This episode begins with somewhat of a repeat of the season 3 finale’s trick opening - a gaggle of glamorous girls are dancing on the beach, observed by a sleazy looking guy. One of the girls is separated from the others. Walking alone in the darkness, she stumbles. It’s the body of the watcher - he’s been bludgeoned to death. The man, not the woman, was the prey.

What's Up With Me - 2015/2016


I've been so busy that the only time I update this blog is usually for whatever British detective show I'm reviewing at the moment. I'm hoping to change that with a few non-detection-related posts coming down the pipe. These last four or five months have been absolutely crazy. Among the things that have happened:
  • I had an article on Twin Peaks and The X-Files published in The Weekly Standard. You know, published. Like, in an actual magazine. A magazine I read when I was a kid. I still can't quite believe that it happened.
  • On the first of the year, I was, through no virtue of my own, in an award-winning photograph, taken by my incredible sister, Sarah.
  • I wrote an article on The Lord of the Rings for the good folks over at Torrey Gazette. It's probably the closest thing I have to a spiritual testimony.
  • We've been keeping up with the podcast, and have added a new guest star to a vlog series, Mamaw Reviews: June Long. We've covered The Return of the King and Star Wars: A New Hope, so far, and as soon as sickness and snow abate, we'll be moving on to the rest of a galaxy far, far away.
  • I've been watching a lot of The X-Files (and contemplating a Best Of list, though this would probably be of interest only to myself) as my various social media timelines will attest, but an even better show (if, like me, you love British TV, Brenda Blethyn, and murder mysteries) that I've kept quiet about: Vera. I've been reviewing it, and you can watch the first three seasons here for free.
  • As usual, my reviews of Endeavour are my top-performing posts, shooting this blog's usual three or four thousand pageviews per month up to around sixteen thousand. The season was a bit uneven, but still very entertaining. Read my reviews here, but first, watch Inspector Morse.
  • Bonus: we've been discovering the wonderfulness of silent movies. Here's one to watch. And you should. Because it's great, and funny, and there are awesome stunts.
Longish

Tuesday, February 9, 2016

Vera Series 6 - Tuesday's Child - Episode Review



My review of the previous episode: Dark Road.

My review of the first season of Vera.
My review of the second season of Vera.
My review of the third season of Vera.
My reviews of the fourth season of Vera. 
My reviews of the fifth season of Vera.

When two teenage boys stumble into a cave, they have little idea that they're about to discover a body. Wrapped in plastic, it turns out to be the corpse of Jamie Thorne, a young man estranged from his family. Over Christmas, he'd stayed with Reverend George Haleford and his family, while working at Pevensey's fair, a local carnival, which provides a colorful setting for this episode of Vera.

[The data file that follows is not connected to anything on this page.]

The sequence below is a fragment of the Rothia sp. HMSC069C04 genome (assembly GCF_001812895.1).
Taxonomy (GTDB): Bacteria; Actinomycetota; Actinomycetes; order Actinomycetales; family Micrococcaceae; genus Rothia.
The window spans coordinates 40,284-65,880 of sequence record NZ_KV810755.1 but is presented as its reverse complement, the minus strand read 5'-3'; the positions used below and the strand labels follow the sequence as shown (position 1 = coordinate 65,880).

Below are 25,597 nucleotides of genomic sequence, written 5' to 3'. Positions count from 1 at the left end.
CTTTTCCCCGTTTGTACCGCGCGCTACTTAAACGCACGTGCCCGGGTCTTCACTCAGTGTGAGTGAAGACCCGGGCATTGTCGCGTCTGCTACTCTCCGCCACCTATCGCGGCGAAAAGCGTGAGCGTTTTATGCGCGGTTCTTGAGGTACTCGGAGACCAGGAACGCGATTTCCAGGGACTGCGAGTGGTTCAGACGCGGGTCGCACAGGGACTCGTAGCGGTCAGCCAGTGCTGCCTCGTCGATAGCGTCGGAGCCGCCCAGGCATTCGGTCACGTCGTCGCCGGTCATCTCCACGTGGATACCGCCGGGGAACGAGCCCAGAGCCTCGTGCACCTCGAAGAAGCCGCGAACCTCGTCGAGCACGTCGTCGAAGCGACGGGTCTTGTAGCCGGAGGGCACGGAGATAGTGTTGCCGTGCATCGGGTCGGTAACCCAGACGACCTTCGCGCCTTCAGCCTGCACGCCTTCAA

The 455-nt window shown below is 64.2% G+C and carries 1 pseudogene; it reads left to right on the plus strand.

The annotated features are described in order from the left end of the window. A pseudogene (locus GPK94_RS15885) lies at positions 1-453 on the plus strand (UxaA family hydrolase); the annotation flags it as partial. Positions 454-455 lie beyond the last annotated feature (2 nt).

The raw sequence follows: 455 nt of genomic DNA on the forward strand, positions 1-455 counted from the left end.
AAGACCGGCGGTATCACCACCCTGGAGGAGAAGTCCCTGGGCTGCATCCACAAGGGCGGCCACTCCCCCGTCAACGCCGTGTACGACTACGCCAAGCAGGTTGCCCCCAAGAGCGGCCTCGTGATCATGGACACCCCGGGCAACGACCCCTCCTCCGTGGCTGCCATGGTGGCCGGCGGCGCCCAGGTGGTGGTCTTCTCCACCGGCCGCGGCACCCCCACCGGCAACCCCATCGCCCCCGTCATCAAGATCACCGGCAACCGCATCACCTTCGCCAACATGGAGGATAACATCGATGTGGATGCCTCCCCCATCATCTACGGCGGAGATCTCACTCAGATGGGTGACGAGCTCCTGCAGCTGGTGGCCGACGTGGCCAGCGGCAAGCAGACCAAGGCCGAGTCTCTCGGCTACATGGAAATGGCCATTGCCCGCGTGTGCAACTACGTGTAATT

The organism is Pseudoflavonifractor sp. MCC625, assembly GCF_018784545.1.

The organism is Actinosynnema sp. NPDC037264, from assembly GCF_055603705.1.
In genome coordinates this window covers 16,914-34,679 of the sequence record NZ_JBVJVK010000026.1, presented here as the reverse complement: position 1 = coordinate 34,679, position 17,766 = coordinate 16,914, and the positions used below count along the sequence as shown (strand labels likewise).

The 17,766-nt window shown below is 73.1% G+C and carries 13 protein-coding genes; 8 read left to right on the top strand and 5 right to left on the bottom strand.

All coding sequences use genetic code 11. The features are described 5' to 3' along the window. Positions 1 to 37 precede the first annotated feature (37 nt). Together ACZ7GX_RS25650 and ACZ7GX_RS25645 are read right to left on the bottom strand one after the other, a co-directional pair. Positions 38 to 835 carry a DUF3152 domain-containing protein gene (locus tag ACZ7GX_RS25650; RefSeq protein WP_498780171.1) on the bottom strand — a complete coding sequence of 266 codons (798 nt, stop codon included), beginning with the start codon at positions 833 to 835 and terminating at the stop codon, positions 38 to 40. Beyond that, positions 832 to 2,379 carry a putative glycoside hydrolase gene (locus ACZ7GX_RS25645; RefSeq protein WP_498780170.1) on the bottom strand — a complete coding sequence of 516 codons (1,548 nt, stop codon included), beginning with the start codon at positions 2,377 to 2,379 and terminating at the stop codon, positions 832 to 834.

Monday, February 8, 2016

Vera Series 6 - Dark Road - Episode Review

My review of the first season of Vera.
My review of the second season of Vera.
My review of the third season of Vera.

My reviews of the fourth season of Vera. 
My reviews of the fifth season of Vera.

Bleak but gorgeous moors? Crows? A crowded pub? A girl running alone in the dark? No depressed Swedish detective in evidence? Must be Vera, and so it is. The girl in particular had just discovered the body of a woman, Anne Marie Richards, left in the wilderness for two weeks.

Marcus the Pathologist, who's looking rather older, hesitantly diagnoses a violent death. She'd been scheduled to have supper with her two daughters several weeks ago. A history of drugs and desertion meant they weren't particularly surprised when she was a no-show. But is that the only reason they refused to seek her out? Could they be responsible for her disappearance?

Thursday, February 4, 2016

Vera Series 4 - On Harbour Street - Episode Review

My review of the first season of Vera.
My review of the second season of Vera.

My review of the third season of Vera.

So: the first episode of series 4 finds Joe and his suddenly older daughter, (played by a different actress, Olivia Armstrong) Jessie, boarding the train after church. Among the crowd is Margaret Kraszewski, a do-gooder that the camera’s lingering gaze implies is not long for this world. Sure enough, when the crowd vacates the car, Jessie finds the old woman dead - stabbed in her lower back.

Vera - Series 3 - Review



My review of the first season of Vera.
My review of the second season of Vera.

Vera - Series 2 - Review

 My review of the first season of Vera.

Thursday, January 28, 2016

Vera - Series 1 - Review






















Vera starts out slow. She's a hard sell is Vera Stanhope - tough, insecure, fearfully intelligent, and afraid of placing confidence in others. Joe Ashworth, the dishy sergeant to end all dishy sergeants (sorry, Hathaway), is, however, a patient man. He's prepared to wait, to chip away at her walls, to take her moods and temper. I think they're my favorite detective duo of all time.

What I offer here are the impressions I jotted down after each episode - minireviews, if you like, and more of a rough diary than anything, but here they are. You can watch the first three seasons free here.

Monday, January 25, 2016